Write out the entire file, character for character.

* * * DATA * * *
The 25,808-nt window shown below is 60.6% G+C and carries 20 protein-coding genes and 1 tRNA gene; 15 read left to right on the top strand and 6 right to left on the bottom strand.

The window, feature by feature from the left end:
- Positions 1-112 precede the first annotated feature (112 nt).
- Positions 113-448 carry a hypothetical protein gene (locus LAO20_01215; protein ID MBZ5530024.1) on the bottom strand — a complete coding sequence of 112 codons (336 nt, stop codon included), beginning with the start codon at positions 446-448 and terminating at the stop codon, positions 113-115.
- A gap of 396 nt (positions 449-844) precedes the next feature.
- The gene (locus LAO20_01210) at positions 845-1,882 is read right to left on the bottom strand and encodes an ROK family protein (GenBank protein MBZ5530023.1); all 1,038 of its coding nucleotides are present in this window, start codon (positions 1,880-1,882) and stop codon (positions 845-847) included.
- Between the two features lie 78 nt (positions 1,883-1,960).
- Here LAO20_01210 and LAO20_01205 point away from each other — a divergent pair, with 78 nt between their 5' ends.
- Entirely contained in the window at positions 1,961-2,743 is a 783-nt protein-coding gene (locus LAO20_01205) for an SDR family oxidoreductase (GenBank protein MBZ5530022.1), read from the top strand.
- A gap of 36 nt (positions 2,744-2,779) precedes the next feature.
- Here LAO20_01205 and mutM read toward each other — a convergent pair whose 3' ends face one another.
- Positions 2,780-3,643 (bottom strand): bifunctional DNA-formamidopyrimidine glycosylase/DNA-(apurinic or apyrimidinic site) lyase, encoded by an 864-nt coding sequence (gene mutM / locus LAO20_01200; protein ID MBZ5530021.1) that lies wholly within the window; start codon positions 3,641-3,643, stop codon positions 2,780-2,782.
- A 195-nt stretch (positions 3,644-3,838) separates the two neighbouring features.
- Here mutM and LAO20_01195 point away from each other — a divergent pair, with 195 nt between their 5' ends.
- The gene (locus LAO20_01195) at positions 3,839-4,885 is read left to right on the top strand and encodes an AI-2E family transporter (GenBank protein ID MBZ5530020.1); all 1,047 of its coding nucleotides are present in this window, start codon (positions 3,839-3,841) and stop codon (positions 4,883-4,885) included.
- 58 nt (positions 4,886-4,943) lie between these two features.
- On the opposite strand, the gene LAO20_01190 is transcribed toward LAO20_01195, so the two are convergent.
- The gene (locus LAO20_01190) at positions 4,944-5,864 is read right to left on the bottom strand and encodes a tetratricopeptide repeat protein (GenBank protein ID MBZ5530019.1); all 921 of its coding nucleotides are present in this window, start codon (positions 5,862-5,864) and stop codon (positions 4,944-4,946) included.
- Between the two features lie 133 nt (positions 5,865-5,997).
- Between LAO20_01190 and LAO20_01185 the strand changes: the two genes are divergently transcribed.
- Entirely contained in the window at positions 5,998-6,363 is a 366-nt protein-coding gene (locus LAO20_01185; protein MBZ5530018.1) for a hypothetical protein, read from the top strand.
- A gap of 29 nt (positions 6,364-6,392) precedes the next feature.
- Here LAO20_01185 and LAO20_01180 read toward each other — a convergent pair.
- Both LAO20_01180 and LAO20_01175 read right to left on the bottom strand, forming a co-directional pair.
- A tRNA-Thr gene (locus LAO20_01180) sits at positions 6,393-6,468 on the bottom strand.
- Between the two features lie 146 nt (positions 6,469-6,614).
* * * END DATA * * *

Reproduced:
The 25,808-nt window shown below is 60.6% G+C and carries 20 protein-coding genes and 1 tRNA gene; 15 read left to right on the top strand and 6 right to left on the bottom strand.

The window, feature by feature from the left end:
- Positions 1-112 precede the first annotated feature (112 nt).
- Positions 113-448 carry a hypothetical protein gene (locus LAO20_01215; protein ID MBZ5530024.1) on the bottom strand — a complete coding sequence of 112 codons (336 nt, stop codon included), beginning with the start codon at positions 446-448 and terminating at the stop codon, positions 113-115.
- A gap of 396 nt (positions 449-844) precedes the next feature.
- The gene (locus LAO20_01210) at positions 845-1,882 is read right to left on the bottom strand and encodes an ROK family protein (GenBank protein MBZ5530023.1); all 1,038 of its coding nucleotides are present in this window, start codon (positions 1,880-1,882) and stop codon (positions 845-847) included.
- Between the two features lie 78 nt (positions 1,883-1,960).
- Here LAO20_01210 and LAO20_01205 point away from each other — a divergent pair, with 78 nt between their 5' ends.
- Entirely contained in the window at positions 1,961-2,743 is a 783-nt protein-coding gene (locus LAO20_01205) for an SDR family oxidoreductase (GenBank protein MBZ5530022.1), read from the top strand.
- A gap of 36 nt (positions 2,744-2,779) precedes the next feature.
- Here LAO20_01205 and mutM read toward each other — a convergent pair whose 3' ends face one another.
- Positions 2,780-3,643 (bottom strand): bifunctional DNA-formamidopyrimidine glycosylase/DNA-(apurinic or apyrimidinic site) lyase, encoded by an 864-nt coding sequence (gene mutM / locus LAO20_01200; protein ID MBZ5530021.1) that lies wholly within the window; start codon positions 3,641-3,643, stop codon positions 2,780-2,782.
- A 195-nt stretch (positions 3,644-3,838) separates the two neighbouring features.
- Here mutM and LAO20_01195 point away from each other — a divergent pair, with 195 nt between their 5' ends.
- The gene (locus LAO20_01195) at positions 3,839-4,885 is read left to right on the top strand and encodes an AI-2E family transporter (GenBank protein ID MBZ5530020.1); all 1,047 of its coding nucleotides are present in this window, start codon (positions 3,839-3,841) and stop codon (positions 4,883-4,885) included.
- 58 nt (positions 4,886-4,943) lie between these two features.
- On the opposite strand, the gene LAO20_01190 is transcribed toward LAO20_01195, so the two are convergent.
- The gene (locus LAO20_01190) at positions 4,944-5,864 is read right to left on the bottom strand and encodes a tetratricopeptide repeat protein (GenBank protein ID MBZ5530019.1); all 921 of its coding nucleotides are present in this window, start codon (positions 5,862-5,864) and stop codon (positions 4,944-4,946) included.
- Between the two features lie 133 nt (positions 5,865-5,997).
- Between LAO20_01190 and LAO20_01185 the strand changes: the two genes are divergently transcribed.
- Entirely contained in the window at positions 5,998-6,363 is a 366-nt protein-coding gene (locus LAO20_01185; protein MBZ5530018.1) for a hypothetical protein, read from the top strand.
- A gap of 29 nt (positions 6,364-6,392) precedes the next feature.
- Here LAO20_01185 and LAO20_01180 read toward each other — a convergent pair.
- Both LAO20_01180 and LAO20_01175 read right to left on the bottom strand, forming a co-directional pair.
- A tRNA-Thr gene (locus LAO20_01180) sits at positions 6,393-6,468 on the bottom strand.
- Between the two features lie 146 nt (positions 6,469-6,614).